First off, if the wires coming out of the unit have built-in fuse holder, leave those on, don't hack them off. I can't stress that enough. Some units have what appears to be a tiny fuse holder on the "trigger" wire, this in reality is a current limiting resistor encased in a plastic protector
Now, with that out of the way...
Yellow: constant B+, this needs to "see" +12 volts at ALL times. Connect this to the "BATT" terminal on the fuse box or make a good splice to the cigarette lighter power wire. Make this connection good as it provides the main current source for the output electronics.
Red: switched B+, the "trigger". Connect this to the factory original radio yellow wire. OR for simplicity connect it to the "RADIO" terminal on the fuse box. This should only have 12 volts on it in normal radio operating situations, i.e. the car is running, or the key is in the ACC position. The red wire "tells" the radio it's okay to draw current thru the yellow wire.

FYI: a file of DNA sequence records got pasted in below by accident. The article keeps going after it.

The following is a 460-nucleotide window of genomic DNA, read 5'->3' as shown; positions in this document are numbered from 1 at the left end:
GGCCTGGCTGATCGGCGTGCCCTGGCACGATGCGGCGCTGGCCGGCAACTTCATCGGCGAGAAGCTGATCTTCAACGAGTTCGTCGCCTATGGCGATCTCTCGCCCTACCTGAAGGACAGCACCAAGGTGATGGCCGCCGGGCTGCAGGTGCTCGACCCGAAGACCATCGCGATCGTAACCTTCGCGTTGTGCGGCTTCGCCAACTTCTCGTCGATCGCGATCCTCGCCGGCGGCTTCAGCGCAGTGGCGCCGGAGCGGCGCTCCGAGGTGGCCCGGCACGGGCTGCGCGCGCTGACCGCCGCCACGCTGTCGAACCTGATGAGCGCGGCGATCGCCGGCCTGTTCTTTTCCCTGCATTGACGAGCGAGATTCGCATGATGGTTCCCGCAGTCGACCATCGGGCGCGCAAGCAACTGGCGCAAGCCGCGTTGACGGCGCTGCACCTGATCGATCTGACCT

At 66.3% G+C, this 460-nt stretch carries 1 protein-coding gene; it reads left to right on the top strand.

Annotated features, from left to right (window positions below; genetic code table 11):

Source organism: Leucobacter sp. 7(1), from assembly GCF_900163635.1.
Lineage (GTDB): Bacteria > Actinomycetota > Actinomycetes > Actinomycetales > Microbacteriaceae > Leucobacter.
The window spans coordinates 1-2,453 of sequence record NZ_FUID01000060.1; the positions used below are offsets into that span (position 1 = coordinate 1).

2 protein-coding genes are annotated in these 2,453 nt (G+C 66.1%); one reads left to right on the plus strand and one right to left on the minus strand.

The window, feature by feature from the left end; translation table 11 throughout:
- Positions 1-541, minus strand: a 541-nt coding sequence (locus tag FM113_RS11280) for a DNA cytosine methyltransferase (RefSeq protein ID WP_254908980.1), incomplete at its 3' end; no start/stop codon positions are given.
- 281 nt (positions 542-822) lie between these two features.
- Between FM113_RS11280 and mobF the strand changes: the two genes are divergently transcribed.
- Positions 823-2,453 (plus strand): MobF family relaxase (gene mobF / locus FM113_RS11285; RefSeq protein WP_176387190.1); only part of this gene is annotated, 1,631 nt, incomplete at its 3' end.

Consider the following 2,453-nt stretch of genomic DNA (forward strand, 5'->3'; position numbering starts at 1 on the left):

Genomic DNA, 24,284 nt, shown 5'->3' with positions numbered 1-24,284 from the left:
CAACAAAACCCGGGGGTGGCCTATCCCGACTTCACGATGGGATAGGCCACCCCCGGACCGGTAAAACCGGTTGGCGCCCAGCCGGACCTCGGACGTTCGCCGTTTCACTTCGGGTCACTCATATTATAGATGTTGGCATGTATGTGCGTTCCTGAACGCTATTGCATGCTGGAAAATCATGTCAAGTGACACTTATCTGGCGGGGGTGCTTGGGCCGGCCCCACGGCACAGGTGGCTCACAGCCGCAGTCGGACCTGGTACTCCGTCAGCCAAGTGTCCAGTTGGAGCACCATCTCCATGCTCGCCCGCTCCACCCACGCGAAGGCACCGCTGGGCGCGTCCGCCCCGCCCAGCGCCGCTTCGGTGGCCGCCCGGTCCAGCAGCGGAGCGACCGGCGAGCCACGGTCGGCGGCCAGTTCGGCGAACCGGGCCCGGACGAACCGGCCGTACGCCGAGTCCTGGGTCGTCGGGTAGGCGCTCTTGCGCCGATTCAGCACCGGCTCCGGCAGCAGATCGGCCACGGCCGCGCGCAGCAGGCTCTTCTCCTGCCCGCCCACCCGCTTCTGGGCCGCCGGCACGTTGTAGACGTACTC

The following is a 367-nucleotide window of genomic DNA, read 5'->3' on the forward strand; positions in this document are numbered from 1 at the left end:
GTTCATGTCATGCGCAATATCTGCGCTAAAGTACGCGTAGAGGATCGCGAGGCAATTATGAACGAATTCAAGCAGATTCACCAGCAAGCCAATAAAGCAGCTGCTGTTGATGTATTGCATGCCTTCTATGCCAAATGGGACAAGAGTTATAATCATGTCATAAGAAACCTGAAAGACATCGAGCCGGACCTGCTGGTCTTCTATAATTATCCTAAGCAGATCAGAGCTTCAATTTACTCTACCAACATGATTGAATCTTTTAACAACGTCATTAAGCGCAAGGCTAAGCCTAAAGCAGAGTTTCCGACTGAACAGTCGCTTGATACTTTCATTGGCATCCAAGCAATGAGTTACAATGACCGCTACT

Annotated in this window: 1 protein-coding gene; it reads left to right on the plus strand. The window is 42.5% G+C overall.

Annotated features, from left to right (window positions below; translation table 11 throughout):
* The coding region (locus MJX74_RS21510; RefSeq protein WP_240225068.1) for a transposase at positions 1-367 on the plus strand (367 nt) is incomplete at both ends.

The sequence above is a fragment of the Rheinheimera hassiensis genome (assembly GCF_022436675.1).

Black: A good ground. An old installer trick to see if you have a good ground is to crank up the radio with the antenna wire disconnected. If the radio doesn't go out, you have a good ground that isn't feeding thru the antenna shielding.
Blue with white stripe. This is a switched power line. It only puts out +12 when the radio is on. Typically used as a remote "turn-on" for a power antenna OR a turn-on for an amp or cd changer etc. More often an amp turn on is a solid blue, blue with white stripe usually indicates power antenna control.
[This message has been edited by Coppertop (edited 04-25-2002).]